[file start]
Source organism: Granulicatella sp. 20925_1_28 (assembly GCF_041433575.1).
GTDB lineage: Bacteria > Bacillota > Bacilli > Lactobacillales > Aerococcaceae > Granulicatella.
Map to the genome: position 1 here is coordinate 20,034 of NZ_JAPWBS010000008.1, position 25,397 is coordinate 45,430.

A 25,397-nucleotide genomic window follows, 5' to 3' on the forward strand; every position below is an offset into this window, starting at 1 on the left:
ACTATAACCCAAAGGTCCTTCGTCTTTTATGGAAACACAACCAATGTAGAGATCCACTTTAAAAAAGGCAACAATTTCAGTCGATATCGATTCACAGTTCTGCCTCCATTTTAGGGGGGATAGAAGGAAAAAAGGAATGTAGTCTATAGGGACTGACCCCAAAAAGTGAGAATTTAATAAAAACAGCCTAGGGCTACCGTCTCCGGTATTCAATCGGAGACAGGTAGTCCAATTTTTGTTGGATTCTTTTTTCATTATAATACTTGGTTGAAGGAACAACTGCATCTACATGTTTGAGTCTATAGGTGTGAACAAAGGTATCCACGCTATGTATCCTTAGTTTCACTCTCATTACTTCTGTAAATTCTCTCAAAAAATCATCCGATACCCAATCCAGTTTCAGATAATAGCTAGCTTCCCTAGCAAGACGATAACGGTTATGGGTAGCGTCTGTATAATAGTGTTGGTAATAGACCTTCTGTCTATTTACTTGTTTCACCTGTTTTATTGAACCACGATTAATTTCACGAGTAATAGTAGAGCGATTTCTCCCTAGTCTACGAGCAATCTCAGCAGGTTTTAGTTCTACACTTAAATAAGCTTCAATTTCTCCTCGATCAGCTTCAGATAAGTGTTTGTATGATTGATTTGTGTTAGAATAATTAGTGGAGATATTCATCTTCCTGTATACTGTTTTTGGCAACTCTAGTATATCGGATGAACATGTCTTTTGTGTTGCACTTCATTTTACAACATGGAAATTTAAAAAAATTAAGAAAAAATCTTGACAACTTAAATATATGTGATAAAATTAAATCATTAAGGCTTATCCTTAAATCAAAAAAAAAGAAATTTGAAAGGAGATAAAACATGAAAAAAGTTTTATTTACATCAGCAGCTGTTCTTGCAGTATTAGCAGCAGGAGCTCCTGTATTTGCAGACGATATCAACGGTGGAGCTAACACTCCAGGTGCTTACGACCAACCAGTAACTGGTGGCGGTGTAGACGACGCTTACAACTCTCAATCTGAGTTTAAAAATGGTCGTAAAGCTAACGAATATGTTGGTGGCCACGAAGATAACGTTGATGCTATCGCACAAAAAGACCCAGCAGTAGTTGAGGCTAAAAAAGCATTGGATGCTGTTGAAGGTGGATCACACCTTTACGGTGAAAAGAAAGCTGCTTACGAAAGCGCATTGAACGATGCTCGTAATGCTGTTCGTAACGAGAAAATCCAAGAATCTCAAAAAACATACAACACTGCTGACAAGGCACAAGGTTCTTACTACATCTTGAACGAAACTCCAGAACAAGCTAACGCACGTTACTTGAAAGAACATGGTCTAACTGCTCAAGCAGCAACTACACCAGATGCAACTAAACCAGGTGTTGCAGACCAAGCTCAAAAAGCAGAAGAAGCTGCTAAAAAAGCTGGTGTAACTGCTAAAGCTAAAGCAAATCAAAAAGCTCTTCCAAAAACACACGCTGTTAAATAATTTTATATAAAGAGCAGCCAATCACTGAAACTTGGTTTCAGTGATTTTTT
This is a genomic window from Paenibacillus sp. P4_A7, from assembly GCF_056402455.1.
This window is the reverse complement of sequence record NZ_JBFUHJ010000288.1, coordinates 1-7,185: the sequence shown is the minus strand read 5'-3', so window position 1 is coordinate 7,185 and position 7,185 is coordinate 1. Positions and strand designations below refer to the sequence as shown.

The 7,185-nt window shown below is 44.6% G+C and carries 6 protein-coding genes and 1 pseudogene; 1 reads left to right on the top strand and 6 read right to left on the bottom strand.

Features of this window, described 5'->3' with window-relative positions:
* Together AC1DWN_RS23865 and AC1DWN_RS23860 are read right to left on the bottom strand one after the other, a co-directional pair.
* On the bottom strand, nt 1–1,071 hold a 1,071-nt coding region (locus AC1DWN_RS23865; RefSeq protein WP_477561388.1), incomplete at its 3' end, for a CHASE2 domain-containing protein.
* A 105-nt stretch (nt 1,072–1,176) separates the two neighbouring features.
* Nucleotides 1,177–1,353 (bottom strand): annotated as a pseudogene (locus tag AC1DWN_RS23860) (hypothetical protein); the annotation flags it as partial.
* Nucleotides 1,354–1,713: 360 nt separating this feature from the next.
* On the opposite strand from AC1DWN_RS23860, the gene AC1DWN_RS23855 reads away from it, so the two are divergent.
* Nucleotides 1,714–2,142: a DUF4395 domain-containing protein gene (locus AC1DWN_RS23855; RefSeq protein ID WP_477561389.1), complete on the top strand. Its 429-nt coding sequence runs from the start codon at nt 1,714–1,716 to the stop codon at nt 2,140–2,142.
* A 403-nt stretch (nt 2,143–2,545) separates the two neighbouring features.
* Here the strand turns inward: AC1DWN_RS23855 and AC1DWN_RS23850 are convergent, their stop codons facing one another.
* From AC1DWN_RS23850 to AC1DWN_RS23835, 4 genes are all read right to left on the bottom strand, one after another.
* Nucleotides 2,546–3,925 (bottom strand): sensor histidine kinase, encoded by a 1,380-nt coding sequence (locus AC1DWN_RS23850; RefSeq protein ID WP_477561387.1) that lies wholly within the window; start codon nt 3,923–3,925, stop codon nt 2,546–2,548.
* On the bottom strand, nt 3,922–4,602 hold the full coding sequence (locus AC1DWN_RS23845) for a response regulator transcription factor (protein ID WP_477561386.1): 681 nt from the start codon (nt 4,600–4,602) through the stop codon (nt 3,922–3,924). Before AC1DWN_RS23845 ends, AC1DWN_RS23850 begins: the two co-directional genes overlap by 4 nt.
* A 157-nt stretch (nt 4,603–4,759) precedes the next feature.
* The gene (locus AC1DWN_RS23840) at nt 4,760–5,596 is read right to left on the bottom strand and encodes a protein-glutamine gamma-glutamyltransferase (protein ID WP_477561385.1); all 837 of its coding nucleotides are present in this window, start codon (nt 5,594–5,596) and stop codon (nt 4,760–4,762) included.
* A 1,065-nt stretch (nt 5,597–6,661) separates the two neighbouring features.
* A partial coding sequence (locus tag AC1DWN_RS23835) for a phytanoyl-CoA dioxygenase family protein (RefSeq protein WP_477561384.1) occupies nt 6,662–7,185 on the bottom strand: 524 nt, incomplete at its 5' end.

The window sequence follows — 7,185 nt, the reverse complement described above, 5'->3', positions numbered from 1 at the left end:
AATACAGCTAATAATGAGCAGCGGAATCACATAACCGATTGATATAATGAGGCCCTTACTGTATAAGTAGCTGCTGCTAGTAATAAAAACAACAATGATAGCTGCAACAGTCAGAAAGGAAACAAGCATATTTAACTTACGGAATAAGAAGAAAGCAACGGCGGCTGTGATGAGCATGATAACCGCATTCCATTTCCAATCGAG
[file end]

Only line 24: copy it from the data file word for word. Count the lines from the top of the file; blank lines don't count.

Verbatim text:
* A 1,065-nt stretch (nt 5,597–6,661) separates the two neighbouring features.